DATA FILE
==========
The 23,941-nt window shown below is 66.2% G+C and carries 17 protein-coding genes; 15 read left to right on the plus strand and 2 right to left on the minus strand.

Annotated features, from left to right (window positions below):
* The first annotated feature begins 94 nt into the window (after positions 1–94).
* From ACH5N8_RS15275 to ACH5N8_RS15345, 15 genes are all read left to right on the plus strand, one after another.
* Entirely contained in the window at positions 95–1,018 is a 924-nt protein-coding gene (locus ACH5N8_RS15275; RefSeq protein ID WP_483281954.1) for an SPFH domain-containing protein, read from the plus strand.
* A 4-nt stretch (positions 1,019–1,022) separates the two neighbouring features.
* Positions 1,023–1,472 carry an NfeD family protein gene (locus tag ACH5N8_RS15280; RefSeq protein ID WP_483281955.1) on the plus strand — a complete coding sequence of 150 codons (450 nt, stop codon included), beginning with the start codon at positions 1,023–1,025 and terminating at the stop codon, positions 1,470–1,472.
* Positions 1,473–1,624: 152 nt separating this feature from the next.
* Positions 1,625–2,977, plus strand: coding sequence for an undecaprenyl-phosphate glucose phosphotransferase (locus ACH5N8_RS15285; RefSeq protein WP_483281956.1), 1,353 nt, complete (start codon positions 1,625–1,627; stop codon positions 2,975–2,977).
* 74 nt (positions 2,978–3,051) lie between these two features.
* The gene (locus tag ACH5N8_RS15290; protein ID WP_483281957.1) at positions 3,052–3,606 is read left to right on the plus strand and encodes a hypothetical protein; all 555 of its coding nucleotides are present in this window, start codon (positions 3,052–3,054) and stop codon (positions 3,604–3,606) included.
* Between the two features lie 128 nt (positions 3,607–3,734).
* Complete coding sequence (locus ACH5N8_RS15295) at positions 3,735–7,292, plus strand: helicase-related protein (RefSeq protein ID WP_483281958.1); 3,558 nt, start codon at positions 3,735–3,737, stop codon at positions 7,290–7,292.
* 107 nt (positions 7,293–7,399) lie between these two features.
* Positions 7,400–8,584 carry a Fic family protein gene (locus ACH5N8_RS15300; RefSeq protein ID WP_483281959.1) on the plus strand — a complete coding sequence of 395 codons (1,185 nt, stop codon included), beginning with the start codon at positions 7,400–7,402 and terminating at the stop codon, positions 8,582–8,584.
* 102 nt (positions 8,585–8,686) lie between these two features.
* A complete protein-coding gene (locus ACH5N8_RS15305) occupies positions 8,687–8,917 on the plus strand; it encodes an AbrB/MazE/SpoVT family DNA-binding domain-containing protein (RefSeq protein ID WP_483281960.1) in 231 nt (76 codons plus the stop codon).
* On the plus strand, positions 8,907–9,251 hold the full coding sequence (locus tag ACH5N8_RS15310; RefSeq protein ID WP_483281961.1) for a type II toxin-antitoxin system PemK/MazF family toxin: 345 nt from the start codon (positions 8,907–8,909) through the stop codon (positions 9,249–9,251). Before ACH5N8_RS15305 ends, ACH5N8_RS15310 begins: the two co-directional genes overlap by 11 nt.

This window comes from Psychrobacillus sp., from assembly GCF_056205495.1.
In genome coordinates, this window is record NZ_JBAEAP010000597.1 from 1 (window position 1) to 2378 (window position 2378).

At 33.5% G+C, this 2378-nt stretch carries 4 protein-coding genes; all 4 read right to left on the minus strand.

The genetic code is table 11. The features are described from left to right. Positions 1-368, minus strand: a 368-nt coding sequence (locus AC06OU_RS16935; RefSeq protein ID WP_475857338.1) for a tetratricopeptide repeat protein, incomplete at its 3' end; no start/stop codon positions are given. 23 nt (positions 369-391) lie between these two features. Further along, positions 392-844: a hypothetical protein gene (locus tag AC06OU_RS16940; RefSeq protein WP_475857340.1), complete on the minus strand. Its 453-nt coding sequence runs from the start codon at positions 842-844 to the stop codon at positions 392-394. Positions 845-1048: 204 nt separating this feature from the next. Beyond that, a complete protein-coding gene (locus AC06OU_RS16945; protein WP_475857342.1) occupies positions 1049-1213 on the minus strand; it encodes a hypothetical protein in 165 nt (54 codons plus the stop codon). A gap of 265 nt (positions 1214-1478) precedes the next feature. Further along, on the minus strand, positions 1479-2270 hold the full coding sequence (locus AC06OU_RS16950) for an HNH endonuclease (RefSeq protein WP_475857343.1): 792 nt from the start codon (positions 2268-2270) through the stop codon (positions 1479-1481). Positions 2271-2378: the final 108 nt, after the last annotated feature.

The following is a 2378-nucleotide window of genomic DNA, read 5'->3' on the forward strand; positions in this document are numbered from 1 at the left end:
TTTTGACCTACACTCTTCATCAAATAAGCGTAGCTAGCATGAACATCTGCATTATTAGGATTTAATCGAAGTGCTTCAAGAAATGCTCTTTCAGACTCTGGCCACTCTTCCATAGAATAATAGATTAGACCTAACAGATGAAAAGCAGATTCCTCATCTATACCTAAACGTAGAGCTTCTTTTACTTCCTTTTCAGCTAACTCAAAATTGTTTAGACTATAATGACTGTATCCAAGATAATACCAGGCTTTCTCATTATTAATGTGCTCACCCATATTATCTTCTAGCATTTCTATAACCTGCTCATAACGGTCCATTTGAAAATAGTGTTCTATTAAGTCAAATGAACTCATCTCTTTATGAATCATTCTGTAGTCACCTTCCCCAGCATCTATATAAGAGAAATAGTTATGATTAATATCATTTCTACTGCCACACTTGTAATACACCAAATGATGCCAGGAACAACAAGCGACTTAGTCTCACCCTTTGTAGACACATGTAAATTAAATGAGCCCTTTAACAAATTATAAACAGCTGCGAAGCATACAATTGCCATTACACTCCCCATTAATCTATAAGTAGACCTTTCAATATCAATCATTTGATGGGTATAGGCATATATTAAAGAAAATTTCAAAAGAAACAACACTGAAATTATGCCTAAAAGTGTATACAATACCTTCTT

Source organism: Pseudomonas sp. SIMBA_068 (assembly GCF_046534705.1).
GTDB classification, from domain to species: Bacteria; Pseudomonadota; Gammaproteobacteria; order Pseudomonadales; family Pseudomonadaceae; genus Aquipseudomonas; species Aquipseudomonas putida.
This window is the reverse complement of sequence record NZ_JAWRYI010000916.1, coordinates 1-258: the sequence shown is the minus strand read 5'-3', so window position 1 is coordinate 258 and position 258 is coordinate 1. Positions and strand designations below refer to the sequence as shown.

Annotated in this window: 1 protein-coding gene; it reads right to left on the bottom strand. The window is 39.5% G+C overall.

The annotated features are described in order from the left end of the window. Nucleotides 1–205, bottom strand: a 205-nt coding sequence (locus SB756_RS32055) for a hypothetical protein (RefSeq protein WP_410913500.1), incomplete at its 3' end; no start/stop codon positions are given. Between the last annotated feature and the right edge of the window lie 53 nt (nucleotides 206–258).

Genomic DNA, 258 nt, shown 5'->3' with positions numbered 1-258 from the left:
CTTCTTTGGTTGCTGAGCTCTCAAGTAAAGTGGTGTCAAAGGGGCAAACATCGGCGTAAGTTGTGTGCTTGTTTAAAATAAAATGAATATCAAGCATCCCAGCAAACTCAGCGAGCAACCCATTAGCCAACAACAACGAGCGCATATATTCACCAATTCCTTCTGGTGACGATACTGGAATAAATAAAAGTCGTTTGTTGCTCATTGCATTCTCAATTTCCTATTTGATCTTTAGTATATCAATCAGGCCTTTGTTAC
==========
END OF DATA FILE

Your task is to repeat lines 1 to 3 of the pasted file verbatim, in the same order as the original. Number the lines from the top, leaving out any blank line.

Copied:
The 23,941-nt window shown below is 66.2% G+C and carries 17 protein-coding genes; 15 read left to right on the plus strand and 2 right to left on the minus strand.

Annotated features, from left to right (window positions below):
* The first annotated feature begins 94 nt into the window (after positions 1–94).